HOW THEY’RE RANKED
For property buyers and investors alike, it’s crucial to find markets in which demand exceeds supply. But how is this done? Here is a list of some of the key metrics used to gauge supply and demand for real estate:
• AUCTION CLEARANCE RATES
The auction clearance rate is the number of properties that sell at auction as a percentage of all properties auctioned. Imagine a market in which the bidding is fierce for most auctions; the auction clearance rate will obviously be very high. This single metric can be used as a gauge of demand relative to supply.
But what if there was only one auction? The clearance rate can only be 100% or 0%. That’s a massive difference for the supply and demand story based on the result of a single auction. This is why it’s important to consider multiple indicators, rather than just one indicator in isolation.
• DAYS ON MARKET
The length of time a property spends listed for sale before selling is called the “days on market”. Imagine eager buyers ready to make quick offers as soon as a new property hits the market. Properties will sell very quickly in markets where demand exceeds supply. The lower the average days-on-market figure for a suburb, the more likely demand exceeds supply.
• VENDOR DISCOUNT
This is the difference between the original asking price and the eventual sale price. When demand exceeds supply, sellers are in the box seat and are less negotiable on price. Buyers are forced to make strong offers or miss out, so the average discount rate is usually quite small.
• RENTER PROPORTION
The renter proportion is the percentage of renters in a market compared with the total number of residents. Investors don’t want to be competing for tenants with other landlords. The proportion of renters should ideally be as low as possible since it is a supply metric.
• VACANCY RATE
The percentage of rental properties that are currently available for rent is a measure of the demand and supply for rental properties by tenants. When vacancy rates drop, it means rents are likely to rise.
• RENTAL YIELD
The rental yield is the annual rental income as a percentage of the property’s value. The yield can sometimes be a precursor to capital growth. But it is also an indicator of the cash flow potential for a property market.
• PERCENTAGE OF STOCK ON MARKET
The measure is the number of properties for sale in a specific market versus the count of all properties in that same market. Some suburbs are larger than others, so when calculating supply you need to do so as a percentage. The percentage of stock on market is a great indicator of supply. For strong price growth we want supply to be as low as possible.
• ONLINE SEARCH INTEREST
When a potential buyer examines a property for sale listed on a real estate website, their search is recorded. If we have a count of the number of searches and compare it with the number of properties, we have a rough idea of the level of demand relative to supply.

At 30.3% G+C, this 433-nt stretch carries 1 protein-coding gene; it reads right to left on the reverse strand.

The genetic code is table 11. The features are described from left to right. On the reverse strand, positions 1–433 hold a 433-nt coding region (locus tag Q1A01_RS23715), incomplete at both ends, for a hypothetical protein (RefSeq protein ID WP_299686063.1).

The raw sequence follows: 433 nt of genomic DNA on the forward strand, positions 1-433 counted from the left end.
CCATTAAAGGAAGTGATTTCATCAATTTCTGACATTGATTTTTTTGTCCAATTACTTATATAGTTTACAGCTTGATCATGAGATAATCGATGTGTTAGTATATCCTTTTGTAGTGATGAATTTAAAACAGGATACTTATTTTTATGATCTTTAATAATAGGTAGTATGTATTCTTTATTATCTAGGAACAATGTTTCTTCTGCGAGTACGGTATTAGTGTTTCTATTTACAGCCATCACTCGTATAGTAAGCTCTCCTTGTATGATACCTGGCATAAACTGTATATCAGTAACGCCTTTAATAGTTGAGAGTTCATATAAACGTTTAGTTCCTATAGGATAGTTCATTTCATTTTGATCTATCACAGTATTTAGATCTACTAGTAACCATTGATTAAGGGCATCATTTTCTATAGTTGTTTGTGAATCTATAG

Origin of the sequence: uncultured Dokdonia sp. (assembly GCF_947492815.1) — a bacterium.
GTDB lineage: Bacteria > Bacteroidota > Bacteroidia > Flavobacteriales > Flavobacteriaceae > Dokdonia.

• USING THE POWER OF BIG DATA
It’s virtually impossible to manually collate the data to research thousands of property markets around the country in a short time. Fortunately, there’s a shortcut that can be used to cull the list to something more manageable without missing a terrific opportunity – it’s the use of big data.
Big data is the new resources boom for property buyers and investors. So instead of buying in risky mining towns, you can now mine data to find safer locations set to deliver quicker gains.
Gone are the days of subjective, opinionated research used to find growth hotspots. The experts and their divining rods are being replaced by data science. Big data algorithms have already been outperforming the growth picks of the highest-profile experts in property investment.
So in taking up the challenge of predicting the best markets today that we believe will outperform by 2020, we used our demandsupply formula that we call the LocationScore. We score every suburb (by house or unit) out of 100. The higher the score, the more demand exceeds supply, which greatly increases the probability of property value rises in that location for that property type.
To determine the LocationScore for each suburb and property type, we combine the eight metrics listed here. Some metrics are more important than others, so we allocate each one an importance rating. Then we combine all eight metrics based on their relative importance into one overall score.
These top 20 lists contain the top markets as ordered by LocationScore for each price range. It’s these markets that, in our view, have a better chance of experiencing immediate capital growth than markets with lower scores, indicating declining or soft demand.
Historically, 83% of the top 20 LocationScore markets have outperformed the national average growth rate over the next three years. What is also interesting is that quite often the LocationScore top 20 had growth rates that were double the national average, reinforcing the fact that the law of supply and demand influences price movement in property.